Disciples: The Gospel of Matthew

Disciples: The Gospel of Matthew
Jesus called them to be his disciples. A disciple is more than a follower of a friend; a disciple is an imitator, someone who has been transformed into the image of their master. When Jesus was walking along the Sea of Galilee, he looked out and saw two brothers mending their nets. They were fishermen, but Jesus was about to call them to be fishers of men. He called out to them, "follow me!" And then they had a decision. Would they follow him or not? Would they leave their boats to become his disciples?

It’s no coincidence that the final lines of Matthew call us to go make disciples; the whole gospel is about transformation. That’s the call for every believer; learn to be like your teacher. We’ve been called to be like him, to live like him, and to help others find and follow him.

The Gospel of Matthew was the most popular among the early Christians with new converts. They would take new Christians through this book because it simply and clearly presented the path of discipleship. Organized around five sermons, Matthew’s gospel teaches discipleship through action, information, models, and exemplars. From beginning to end, the story includes people whose lives are changed by Jesus, and who respond by becoming like him. They listen to the teacher, live for the kingdom, and learn to make disciples just like he did.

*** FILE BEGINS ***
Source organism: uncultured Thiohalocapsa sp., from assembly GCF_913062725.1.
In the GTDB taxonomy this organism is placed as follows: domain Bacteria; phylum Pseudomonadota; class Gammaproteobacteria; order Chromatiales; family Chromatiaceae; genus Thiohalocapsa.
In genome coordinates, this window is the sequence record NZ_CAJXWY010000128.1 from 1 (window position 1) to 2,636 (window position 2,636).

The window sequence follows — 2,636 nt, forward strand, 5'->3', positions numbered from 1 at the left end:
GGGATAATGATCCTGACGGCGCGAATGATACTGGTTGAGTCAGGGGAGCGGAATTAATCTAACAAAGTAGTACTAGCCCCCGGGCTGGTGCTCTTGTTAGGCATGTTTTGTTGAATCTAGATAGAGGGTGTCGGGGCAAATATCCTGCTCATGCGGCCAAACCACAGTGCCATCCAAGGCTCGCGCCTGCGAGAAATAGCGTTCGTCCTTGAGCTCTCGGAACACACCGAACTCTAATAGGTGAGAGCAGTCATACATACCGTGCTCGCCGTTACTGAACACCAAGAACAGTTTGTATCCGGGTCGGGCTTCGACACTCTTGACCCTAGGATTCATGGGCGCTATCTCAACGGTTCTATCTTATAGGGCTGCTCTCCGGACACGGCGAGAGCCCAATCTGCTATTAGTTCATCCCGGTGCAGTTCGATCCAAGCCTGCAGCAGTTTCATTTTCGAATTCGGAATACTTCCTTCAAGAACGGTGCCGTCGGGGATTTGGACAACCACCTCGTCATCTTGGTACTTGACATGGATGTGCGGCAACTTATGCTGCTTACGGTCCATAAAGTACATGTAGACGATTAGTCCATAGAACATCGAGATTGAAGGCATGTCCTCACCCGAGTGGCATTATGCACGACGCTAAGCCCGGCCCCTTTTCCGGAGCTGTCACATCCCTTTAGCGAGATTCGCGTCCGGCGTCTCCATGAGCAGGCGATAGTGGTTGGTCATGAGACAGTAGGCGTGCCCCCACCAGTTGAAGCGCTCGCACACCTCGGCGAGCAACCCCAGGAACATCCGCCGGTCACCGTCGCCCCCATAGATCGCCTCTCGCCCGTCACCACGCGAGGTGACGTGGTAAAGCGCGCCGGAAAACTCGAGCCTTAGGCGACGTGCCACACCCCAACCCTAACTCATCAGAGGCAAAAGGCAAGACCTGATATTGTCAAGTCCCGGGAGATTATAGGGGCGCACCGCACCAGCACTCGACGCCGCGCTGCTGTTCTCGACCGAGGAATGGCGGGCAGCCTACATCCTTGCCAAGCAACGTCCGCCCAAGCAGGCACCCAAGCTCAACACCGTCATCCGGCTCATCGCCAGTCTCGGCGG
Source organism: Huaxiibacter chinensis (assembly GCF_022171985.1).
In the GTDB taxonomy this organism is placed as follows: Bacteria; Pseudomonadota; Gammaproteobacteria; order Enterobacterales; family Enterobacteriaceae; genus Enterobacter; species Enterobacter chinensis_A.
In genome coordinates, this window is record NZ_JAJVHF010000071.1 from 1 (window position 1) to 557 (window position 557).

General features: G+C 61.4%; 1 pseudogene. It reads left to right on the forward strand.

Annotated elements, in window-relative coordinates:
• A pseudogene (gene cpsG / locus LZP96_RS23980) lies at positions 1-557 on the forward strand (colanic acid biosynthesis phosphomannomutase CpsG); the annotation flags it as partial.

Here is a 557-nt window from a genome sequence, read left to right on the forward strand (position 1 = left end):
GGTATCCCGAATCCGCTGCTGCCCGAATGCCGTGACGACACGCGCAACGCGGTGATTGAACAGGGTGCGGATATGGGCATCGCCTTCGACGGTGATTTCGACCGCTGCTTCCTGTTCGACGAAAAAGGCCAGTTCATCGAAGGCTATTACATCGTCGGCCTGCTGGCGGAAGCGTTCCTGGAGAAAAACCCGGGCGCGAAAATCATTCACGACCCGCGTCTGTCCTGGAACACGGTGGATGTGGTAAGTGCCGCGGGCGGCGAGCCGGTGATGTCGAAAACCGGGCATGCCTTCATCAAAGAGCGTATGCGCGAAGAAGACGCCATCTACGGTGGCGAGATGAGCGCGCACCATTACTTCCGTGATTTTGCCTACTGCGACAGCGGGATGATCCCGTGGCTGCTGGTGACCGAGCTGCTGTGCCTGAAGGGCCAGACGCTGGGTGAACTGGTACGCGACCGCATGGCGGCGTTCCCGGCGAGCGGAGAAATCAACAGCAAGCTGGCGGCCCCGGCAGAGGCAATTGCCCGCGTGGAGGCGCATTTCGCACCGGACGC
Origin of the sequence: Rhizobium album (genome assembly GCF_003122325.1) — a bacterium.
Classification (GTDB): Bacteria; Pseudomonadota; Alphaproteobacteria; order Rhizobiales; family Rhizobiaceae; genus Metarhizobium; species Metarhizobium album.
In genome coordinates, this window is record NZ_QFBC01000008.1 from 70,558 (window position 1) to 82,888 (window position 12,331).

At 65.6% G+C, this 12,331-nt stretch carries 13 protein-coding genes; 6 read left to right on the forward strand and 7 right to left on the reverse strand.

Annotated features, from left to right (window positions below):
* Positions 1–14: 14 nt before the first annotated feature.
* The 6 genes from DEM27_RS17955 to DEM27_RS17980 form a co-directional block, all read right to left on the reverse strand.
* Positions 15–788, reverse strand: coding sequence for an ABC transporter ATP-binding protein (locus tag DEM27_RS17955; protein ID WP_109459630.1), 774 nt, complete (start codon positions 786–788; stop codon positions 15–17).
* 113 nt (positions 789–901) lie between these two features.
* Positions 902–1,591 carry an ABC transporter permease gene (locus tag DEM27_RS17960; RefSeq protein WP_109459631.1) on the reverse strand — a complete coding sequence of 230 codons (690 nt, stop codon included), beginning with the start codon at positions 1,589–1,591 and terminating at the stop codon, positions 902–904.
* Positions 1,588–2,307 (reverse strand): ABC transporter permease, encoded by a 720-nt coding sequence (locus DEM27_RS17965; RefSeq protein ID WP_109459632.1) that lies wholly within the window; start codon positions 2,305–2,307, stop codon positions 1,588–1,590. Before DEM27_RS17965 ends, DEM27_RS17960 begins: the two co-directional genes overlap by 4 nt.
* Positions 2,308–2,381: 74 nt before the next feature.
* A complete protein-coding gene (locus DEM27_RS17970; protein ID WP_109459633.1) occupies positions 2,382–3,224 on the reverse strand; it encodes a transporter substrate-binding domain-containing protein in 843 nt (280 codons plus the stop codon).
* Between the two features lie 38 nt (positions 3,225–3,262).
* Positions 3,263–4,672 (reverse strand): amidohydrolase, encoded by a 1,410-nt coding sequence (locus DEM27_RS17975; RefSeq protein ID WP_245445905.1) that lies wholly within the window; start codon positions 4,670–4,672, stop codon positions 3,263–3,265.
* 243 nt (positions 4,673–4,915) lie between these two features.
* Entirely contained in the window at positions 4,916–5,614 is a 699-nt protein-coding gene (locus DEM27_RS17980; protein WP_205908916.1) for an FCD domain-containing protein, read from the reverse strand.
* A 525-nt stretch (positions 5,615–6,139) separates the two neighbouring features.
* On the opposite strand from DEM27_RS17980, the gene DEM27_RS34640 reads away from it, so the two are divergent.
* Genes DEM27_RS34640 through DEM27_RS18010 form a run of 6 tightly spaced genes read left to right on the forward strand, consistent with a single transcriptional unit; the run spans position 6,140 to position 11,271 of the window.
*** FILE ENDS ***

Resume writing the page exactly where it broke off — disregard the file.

The Organization of Matthew 
Matthew is famously organized around 5 large teaching blocks, the most famous being the Sermon on the Mount in chapters 5-7. The others include instructions to the disciples (Ch. 10), parables about the kingdom (Ch. 13), teaching about relationships in the kingdom (Ch. 18), and parables and teaching about judgment and the end times (Ch. 24-25). But in between these teaching blocks, Jesus is healing, casting out demons, bringing in the kingdom, and building a group of disciples who will carry on the mission when he dies, rises, and ascends.

The gospel can be seen as three acts; first, in Act 1, Jesus reveals himself and preaches about the kingdom (Ch. 1-8). In this section, he begins to gather disciples, establish the kingdom, and begins to teach his followers how to live in the kingdom.

In Act 2, Jesus begins to develop the kingdom (Ch. 9-18). After he calls his disciples, he begins to train them in ministry. The three central blocks of teaching develop the kingdom and show them how to live as evangelists, members of the body of Christ, and ultimately disciple-makers. Interestingly, these chapters contain the only two mentions of the church (the ekklesia) in the gospels; first, in 16:18 with the great confession, “on this rock I will build my church,” and second, in 18:17, during Jesus’s teaching on discipline and accountability.

In the final section, Act 3, Jesus points to the future of the kingdom (Ch. 19-28). He commissions his disciples to take up his ministry, to build the kingdom, and to await the consummation. In this final scene, Jesus lays his life down for his disciples. They learn that the way of the kingdom is the way of suffering and death, the way of slow God-guided growth, and the way of taking up the cross to follow Christ. In the final discourse about future judgment, Jesus tells us how the story ends; the righteous are those who obey him, true disciples who will spend eternity with him when he returns, and the unrighteous who do not follow or obey him will be cast out away from his presence forever.